Foster & Son Bespoke Captoe Oxford Review
Just a quick article this week, and another one for the list of "reasons buying someone else's bespoke shoes is more miss than hit". These Foster & Son shoes were purchased off eBay for a very reasonable price - but even after a thorough cleaning and polish, they can only charitably be described as "well-worn" or "full of character" or "sporting a distinctive patina."
Old, basically, is what I'm saying. They look old.
Ultimately they had to be sold on as the fit just wasn't there (this does tend to be the case with second-hand bespoke - I've only held on to one pair over the years). On paper by outsole measurement, they should have been a good gamble, but outsole measurements are notoriously inaccurate in gauging fit. Specifically, these were super long in the toe, but fine everywhere else.
The toes are rather square-shaped - a bit too square for my tastes. It's always interested me that the received iGent wisdom is to avoid square-toed shoes on the whole, but I've seen aggressively square-shaped models from all of the most esteemed London bespoke makers (guess this just depends on the customer's preference).
Side view shows the wrinkling to the leather - whether through age or just the original qualities of the leather, it is luxuriously soft on the feet. The toe profile, though obviously squared from above, is actually pretty attractive chiseled down from the side.
The Foster & Son logo on the footbed - see this article on distinguishing bespoke makers and picking out their RTW lines here. On the whole, a decently legible logo is always a good sign (though don't assume it has anything to do with wear - they could have just been wearing removable insoles over it).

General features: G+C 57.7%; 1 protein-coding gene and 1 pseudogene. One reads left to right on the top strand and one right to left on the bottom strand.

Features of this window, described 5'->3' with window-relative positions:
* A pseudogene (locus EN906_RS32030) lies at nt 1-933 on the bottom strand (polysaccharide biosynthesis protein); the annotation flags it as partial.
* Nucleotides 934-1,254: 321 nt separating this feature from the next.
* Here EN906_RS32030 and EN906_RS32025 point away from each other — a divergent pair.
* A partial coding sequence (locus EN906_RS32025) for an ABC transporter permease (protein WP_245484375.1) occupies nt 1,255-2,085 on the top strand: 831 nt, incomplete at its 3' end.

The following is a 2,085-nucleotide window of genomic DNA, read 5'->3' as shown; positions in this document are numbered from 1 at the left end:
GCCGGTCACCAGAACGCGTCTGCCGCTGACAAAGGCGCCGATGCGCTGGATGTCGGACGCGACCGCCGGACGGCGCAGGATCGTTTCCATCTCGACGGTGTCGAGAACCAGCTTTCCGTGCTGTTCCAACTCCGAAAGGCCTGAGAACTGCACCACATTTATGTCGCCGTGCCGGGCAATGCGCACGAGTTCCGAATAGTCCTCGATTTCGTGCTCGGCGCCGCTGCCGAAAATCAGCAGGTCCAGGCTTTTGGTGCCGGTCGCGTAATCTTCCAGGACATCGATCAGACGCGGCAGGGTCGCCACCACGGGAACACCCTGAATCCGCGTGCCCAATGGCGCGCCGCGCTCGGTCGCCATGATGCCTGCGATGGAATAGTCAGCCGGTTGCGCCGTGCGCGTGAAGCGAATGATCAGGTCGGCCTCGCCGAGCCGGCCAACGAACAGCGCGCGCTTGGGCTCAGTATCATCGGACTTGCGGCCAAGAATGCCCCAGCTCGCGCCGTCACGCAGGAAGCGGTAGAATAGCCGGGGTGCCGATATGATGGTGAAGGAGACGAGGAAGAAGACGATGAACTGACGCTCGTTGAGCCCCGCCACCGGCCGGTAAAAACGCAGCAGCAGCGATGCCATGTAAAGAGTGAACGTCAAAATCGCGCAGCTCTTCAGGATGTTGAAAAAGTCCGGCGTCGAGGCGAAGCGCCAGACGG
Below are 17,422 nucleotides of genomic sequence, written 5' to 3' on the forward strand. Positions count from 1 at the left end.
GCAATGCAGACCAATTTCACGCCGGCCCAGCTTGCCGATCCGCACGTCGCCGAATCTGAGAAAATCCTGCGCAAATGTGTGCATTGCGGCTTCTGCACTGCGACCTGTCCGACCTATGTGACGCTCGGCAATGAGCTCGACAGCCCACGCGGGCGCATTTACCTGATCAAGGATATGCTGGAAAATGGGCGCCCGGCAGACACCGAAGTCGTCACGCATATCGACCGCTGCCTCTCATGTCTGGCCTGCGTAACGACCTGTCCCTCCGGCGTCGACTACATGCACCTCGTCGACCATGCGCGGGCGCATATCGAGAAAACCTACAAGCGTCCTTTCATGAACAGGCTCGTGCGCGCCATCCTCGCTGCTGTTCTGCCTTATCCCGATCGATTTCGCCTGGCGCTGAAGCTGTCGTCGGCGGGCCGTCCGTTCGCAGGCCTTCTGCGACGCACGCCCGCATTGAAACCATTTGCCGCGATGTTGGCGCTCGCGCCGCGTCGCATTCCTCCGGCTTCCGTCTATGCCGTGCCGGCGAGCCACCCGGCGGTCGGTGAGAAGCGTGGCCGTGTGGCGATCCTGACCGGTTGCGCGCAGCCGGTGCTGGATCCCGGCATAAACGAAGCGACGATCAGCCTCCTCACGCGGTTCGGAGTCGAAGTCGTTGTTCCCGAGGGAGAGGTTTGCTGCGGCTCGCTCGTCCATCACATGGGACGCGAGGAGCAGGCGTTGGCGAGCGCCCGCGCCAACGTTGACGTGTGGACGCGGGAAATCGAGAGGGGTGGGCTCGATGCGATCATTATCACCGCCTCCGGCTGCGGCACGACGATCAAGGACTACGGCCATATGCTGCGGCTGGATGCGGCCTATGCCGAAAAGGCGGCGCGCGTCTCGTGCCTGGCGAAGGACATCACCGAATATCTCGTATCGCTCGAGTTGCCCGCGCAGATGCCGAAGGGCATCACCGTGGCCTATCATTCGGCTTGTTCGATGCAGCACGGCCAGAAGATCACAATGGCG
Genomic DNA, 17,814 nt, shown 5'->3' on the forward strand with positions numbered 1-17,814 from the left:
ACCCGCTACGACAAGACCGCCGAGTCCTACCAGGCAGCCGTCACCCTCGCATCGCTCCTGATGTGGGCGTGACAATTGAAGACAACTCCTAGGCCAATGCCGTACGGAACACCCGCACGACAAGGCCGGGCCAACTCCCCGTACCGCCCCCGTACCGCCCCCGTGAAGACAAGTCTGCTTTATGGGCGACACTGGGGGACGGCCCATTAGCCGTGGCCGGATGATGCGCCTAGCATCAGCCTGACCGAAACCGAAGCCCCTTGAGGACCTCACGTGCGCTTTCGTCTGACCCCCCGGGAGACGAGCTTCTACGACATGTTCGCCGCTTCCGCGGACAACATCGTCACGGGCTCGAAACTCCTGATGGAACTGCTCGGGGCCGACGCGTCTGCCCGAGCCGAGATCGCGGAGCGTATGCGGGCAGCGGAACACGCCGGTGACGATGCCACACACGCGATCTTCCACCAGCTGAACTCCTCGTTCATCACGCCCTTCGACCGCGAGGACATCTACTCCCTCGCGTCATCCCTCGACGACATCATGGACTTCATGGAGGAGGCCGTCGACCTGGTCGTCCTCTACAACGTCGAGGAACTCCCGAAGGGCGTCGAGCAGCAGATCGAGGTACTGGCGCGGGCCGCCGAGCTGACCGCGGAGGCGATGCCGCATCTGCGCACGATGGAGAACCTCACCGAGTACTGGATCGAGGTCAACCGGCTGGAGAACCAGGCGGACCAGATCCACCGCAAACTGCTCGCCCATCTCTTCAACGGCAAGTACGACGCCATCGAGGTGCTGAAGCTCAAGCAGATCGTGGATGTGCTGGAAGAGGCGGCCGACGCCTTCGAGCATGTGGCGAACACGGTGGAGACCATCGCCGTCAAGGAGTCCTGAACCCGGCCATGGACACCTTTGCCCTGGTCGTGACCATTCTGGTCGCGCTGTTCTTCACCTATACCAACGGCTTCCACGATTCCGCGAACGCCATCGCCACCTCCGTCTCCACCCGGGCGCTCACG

Very neat sole finish, and illustrative of how just how understated the sole work from these classic bespoke makers is compared to modern high-end makers. Nary a fiddleback waist or bevel in sight. Indeed by modern tastes, many would probably consider them quite basic and rustic looking. The metal heel-taps made them pleasantly noisy to walk in, which is fun.
Also a clear example of just how wildly asymmetrical a bespoke last will tend to be, and how squared off those toes are.
Mmm, just bask in that lovely patina. In this instance, you can see the years of accumulation of polish around the edges of the brogue holes and the cuts and nicks to the toes. You can get a feeling of the depth of colour that forms over the years on a good pair of shoes, although your mileage will vary on whether the shoes look "full of character" or just "old".
Note also the perforated hole punching along the edge of the tongue section - a rare feature in RTW shoes, but a nice detail that distinguishes higher-end pairs.
So, an interesting pair overall, but I'm increasingly a believer that if you need insoles, pads and other accoutrements to get an acceptable fit, you may as well sell them on and get a pair that fits more easily.